DALLAS – Mike Modano spent 20 minutes choking back tears while he thanked old teammates, family, friends, coaches and fans before stepping off the stage to watch his No. 9 get lifted to the rafters.
There was one more stop for the guy who made hockey cool in football-mad Dallas: handshakes from former Cowboys quarterbacks Roger Staubach and Troy Aikman, not to mention the most likely candidate to have his number retired next at American Airlines Center—Dallas Mavericks star Dirk Nowitzki.
“The fans and having those guys there and Troy and Roger and Dirk and those guys,” said Modano, “it certainly put a great touch to it.”
Modano’s number was the fourth in franchise history to be retired after Bill Masterton (19), Bill Goldsworthy (8) and Neal Broten (7).
Aikman was in the middle of winning three Super Bowls in four seasons when Modano and the rest of the Minnesota North Stars showed up in 1993 and became the Dallas Stars, not even remotely sure how hockey would catch on in Texas.
The answer came 21 years later, when thousands showed up hours before a pregame ceremony on a chilly, windy Saturday for a celebrity-like outdoor parade of former Modano coaches, owners and teammates, including most from the franchise’s only Stanley Cup winner in 1999.
It was almost as much a celebration of that team as it was Modano, with a circular curtain at centre ice falling and revealing those players at the start of the 50-minute ceremony.
“They taught me a lot about winning,” Modano said at a news conference after the event. “I think it was important for us to have them all here to share in this because without them, that probably wouldn’t have happened.”
It was a celebration of hockey in Dallas, too, with Modano recapping his decision to move away from home in Livonia, Mich., at age 16, then settling in Minnesota after the baby-faced 18-year-old was the No. 1 pick in the draft in 1988.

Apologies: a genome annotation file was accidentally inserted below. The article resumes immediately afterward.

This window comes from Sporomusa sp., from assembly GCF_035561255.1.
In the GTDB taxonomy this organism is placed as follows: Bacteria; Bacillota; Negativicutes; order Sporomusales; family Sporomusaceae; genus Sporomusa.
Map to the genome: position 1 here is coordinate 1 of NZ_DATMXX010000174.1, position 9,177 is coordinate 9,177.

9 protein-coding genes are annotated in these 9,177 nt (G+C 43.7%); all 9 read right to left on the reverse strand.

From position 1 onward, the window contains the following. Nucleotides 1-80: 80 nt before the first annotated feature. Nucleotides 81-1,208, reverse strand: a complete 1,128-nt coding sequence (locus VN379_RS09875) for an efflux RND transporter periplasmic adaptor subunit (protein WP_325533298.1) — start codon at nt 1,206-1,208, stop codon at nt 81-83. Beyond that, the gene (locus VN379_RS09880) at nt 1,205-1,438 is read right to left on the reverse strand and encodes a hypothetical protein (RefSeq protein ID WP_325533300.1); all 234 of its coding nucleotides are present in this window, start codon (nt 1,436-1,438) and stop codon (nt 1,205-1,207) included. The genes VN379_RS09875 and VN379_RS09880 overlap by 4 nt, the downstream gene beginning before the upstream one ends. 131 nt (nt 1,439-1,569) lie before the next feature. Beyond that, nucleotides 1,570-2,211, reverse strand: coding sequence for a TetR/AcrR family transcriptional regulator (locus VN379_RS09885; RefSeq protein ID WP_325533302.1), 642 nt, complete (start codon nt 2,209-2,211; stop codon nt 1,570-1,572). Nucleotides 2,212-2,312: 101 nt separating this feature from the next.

“And now when people ask me where I’m from, I say, ‘Texas. Dallas, Texas,'” Modano said on a video before he appeared. That drew a roar from a record crowd of 19,109 that filled most of the seats an hour and a half before a game against the Minnesota Wild, who replaced the North Stars seven years after the move.
Hall of Famer Brett Hull, who scored the disputed winning goal to beat Buffalo and current Stars coach Lindy Ruff in the Stanley Cup finals, was at the centre of the line of players behind Modano during a 20-minute speech that ran the gamut of thanks.
“He’s going to be a first-ballot Hall of Famer,” Hull said. “And I said today if he’s not, take my stuff out. If he doesn’t deserve to be in there first ballot, no one does. Except for Gretzky, I guess.”
Well, in that case, the highest-scoring American-born player in NHL history qualifies. At least that’s what one of his former owners said in one of several videos during the ceremony.
“Mike is our Wayne Gretzky,” said Norm Green, who moved the franchise from Minnesota to Dallas.
Modano spent his first 20 seasons in Minnesota and Dallas before playing one injury-plagued year in Detroit. He sobbed openly through many goodbyes—first in Dallas and Minnesota in 2010 and when he retired a year later.
By comparison, he was pretty well composed Saturday night, even when thanking his parents and wife Allison, who is expecting twins this summer. There were a number of pauses, but it never took him long to get going again.
And he got some help with cracks from the fans—including a scream to “put the biscuit in the basket”—that made him laugh in the quiet moments.
“From the moment I got off that plane in 1993, Dallas felt like home,” Modano, now an executive with the club, told the crowd. “You’ve allowed me to be part of your lives and you mine. It’s been an amazing ride.”
The video tributes—from opposing players and Dallas sports icons—continued during just about every break in action during the game, including one from former Cowboys running back Emmitt Smith that drew a big roar. Nowitzki chimed in, too.
“I can’t wait to see your No. 9 jersey up there for every game from now on,” Nowitzki said.
And Modano’s name, believe it or not, will always be right up there with Staubach and Aikman, too.
Follow Schuyler Dixon on Twitter at https://twitter.com/apschuyler